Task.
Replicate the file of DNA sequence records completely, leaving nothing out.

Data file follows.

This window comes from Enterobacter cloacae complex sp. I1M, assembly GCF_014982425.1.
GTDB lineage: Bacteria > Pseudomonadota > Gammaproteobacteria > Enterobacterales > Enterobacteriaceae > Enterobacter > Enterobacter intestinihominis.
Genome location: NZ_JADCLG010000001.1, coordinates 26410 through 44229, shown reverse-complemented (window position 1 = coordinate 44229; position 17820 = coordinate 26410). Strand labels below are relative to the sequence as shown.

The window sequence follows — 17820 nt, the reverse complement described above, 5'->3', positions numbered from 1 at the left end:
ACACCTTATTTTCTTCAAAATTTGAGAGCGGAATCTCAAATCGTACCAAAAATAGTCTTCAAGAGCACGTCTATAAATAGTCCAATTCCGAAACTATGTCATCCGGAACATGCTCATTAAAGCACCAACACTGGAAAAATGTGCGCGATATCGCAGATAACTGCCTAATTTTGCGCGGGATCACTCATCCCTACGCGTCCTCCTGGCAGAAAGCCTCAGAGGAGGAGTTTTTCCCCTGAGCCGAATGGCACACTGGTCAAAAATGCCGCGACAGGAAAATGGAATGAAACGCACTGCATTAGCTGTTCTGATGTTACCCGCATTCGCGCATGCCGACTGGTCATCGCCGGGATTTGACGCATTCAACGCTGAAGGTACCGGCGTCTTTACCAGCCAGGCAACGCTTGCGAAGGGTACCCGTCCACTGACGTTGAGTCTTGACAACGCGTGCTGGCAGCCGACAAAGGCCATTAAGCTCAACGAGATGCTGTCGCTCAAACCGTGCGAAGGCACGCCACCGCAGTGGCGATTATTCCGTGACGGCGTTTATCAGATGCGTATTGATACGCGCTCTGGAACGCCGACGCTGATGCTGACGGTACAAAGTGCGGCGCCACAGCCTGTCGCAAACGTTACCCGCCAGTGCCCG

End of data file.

This window comes from Enterobacter cloacae complex sp. I1M, assembly GCF_014982425.1.
GTDB lineage: Bacteria > Pseudomonadota > Gammaproteobacteria > Enterobacterales > Enterobacteriaceae > Enterobacter > Enterobacter intestinihominis.
Genome location: NZ_JADCLG010000001.1, coordinates 26410 through 44229, shown reverse-complemented (window position 1 = coordinate 44229; position 17820 = coordinate 26410). Strand labels below are relative to the sequence as shown.

The window sequence follows — 17820 nt, the reverse complement described above, 5'->3', positions numbered from 1 at the left end:
ACACCTTATTTTCTTCAAAATTTGAGAGCGGAATCTCAAATCGTACCAAAAATAGTCTTCAAGAGCACGTCTATAAATAGTCCAATTCCGAAACTATGTCATCCGGAACATGCTCATTAAAGCACCAACACTGGAAAAATGTGCGCGATATCGCAGATAACTGCCTAATTTTGCGCGGGATCACTCATCCCTACGCGTCCTCCTGGCAGAAAGCCTCAGAGGAGGAGTTTTTCCCCTGAGCCGAATGGCACACTGGTCAAAAATGCCGCGACAGGAAAATGGAATGAAACGCACTGCATTAGCTGTTCTGATGTTACCCGCATTCGCGCATGCCGACTGGTCATCGCCGGGATTTGACGCATTCAACGCTGAAGGTACCGGCGTCTTTACCAGCCAGGCAACGCTTGCGAAGGGTACCCGTCCACTGACGTTGAGTCTTGACAACGCGTGCTGGCAGCCGACAAAGGCCATTAAGCTCAACGAGATGCTGTCGCTCAAACCGTGCGAAGGCACGCCACCGCAGTGGCGATTATTCCGTGACGGCGTTTATCAGATGCGTATTGATACGCGCTCTGGAACGCCGACGCTGATGCTGACGGTACAAAGTGCGGCGCCACAGCCTGTCGCAAACGTTACCCGCCAGTGCCCG